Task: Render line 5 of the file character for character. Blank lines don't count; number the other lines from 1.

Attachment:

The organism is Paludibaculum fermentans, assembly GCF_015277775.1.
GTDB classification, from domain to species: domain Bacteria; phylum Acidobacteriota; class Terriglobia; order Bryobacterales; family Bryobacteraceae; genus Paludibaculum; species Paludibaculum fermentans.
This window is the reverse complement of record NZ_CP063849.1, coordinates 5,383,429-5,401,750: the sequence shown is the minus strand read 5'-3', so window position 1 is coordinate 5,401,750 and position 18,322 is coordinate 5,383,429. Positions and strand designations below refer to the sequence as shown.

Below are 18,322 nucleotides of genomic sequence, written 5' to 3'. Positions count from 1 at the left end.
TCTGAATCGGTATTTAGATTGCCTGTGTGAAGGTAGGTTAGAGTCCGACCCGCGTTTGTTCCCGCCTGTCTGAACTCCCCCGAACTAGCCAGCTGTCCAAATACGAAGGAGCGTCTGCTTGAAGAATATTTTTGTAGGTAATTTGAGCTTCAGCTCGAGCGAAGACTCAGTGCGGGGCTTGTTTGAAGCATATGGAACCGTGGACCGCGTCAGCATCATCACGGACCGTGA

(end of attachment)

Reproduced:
TCTGAATCGGTATTTAGATTGCCTGTGTGAAGGTAGGTTAGAGTCCGACCCGCGTTTGTTCCCGCCTGTCTGAACTCCCCCGAACTAGCCAGCTGTCCAAATACGAAGGAGCGTCTGCTTGAAGAATATTTTTGTAGGTAATTTGAGCTTCAGCTCGAGCGAAGACTCAGTGCGGGGCTTGTTTGAAGCATATGGAACCGTGGACCGCGTCAGCATCATCACGGACCGTGA